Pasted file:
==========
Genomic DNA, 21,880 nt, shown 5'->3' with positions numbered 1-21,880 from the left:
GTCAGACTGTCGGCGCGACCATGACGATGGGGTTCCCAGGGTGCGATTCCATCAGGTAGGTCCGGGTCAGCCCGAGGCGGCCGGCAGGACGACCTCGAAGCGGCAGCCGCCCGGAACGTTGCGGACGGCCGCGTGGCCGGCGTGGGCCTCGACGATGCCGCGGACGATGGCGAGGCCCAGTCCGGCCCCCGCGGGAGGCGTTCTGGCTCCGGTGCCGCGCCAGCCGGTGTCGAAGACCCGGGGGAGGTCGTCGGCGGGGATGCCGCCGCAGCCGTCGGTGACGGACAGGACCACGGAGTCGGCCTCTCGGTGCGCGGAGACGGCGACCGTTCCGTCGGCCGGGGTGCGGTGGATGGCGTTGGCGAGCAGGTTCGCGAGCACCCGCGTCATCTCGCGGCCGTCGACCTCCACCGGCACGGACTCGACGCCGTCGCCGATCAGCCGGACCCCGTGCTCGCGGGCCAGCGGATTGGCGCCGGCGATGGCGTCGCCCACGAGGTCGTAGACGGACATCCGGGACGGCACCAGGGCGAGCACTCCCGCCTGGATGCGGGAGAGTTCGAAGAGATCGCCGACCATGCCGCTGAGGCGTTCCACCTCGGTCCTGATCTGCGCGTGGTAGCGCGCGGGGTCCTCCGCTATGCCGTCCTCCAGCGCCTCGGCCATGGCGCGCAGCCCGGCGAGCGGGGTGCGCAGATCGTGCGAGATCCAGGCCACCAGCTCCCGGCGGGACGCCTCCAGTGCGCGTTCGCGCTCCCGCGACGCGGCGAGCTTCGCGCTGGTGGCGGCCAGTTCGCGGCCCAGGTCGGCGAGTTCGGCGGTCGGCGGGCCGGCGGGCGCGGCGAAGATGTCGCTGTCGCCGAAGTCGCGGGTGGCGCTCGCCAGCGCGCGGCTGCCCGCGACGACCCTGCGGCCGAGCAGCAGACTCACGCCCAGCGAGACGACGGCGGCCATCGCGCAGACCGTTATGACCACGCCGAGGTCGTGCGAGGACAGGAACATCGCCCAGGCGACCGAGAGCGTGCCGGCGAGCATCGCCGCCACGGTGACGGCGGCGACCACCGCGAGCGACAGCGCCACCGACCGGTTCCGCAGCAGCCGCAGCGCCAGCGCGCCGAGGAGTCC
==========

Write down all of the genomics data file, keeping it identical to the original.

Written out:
Genomic DNA, 21,880 nt, shown 5'->3' with positions numbered 1-21,880 from the left:
GTCAGACTGTCGGCGCGACCATGACGATGGGGTTCCCAGGGTGCGATTCCATCAGGTAGGTCCGGGTCAGCCCGAGGCGGCCGGCAGGACGACCTCGAAGCGGCAGCCGCCCGGAACGTTGCGGACGGCCGCGTGGCCGGCGTGGGCCTCGACGATGCCGCGGACGATGGCGAGGCCCAGTCCGGCCCCCGCGGGAGGCGTTCTGGCTCCGGTGCCGCGCCAGCCGGTGTCGAAGACCCGGGGGAGGTCGTCGGCGGGGATGCCGCCGCAGCCGTCGGTGACGGACAGGACCACGGAGTCGGCCTCTCGGTGCGCGGAGACGGCGACCGTTCCGTCGGCCGGGGTGCGGTGGATGGCGTTGGCGAGCAGGTTCGCGAGCACCCGCGTCATCTCGCGGCCGTCGACCTCCACCGGCACGGACTCGACGCCGTCGCCGATCAGCCGGACCCCGTGCTCGCGGGCCAGCGGATTGGCGCCGGCGATGGCGTCGCCCACGAGGTCGTAGACGGACATCCGGGACGGCACCAGGGCGAGCACTCCCGCCTGGATGCGGGAGAGTTCGAAGAGATCGCCGACCATGCCGCTGAGGCGTTCCACCTCGGTCCTGATCTGCGCGTGGTAGCGCGCGGGGTCCTCCGCTATGCCGTCCTCCAGCGCCTCGGCCATGGCGCGCAGCCCGGCGAGCGGGGTGCGCAGATCGTGCGAGATCCAGGCCACCAGCTCCCGGCGGGACGCCTCCAGTGCGCGTTCGCGCTCCCGCGACGCGGCGAGCTTCGCGCTGGTGGCGGCCAGTTCGCGGCCCAGGTCGGCGAGTTCGGCGGTCGGCGGGCCGGCGGGCGCGGCGAAGATGTCGCTGTCGCCGAAGTCGCGGGTGGCGCTCGCCAGCGCGCGGCTGCCCGCGACGACCCTGCGGCCGAGCAGCAGACTCACGCCCAGCGAGACGACGGCGGCCATCGCGCAGACCGTTATGACCACGCCGAGGTCGTGCGAGGACAGGAACATCGCCCAGGCGACCGAGAGCGTGCCGGCGAGCATCGCCGCCACGGTGACGGCGGCGACCACCGCGAGCGACAGCGCCACCGACCGGTTCCGCAGCAGCCGCAGCGCCAGCGCGCCGAGGAGTCC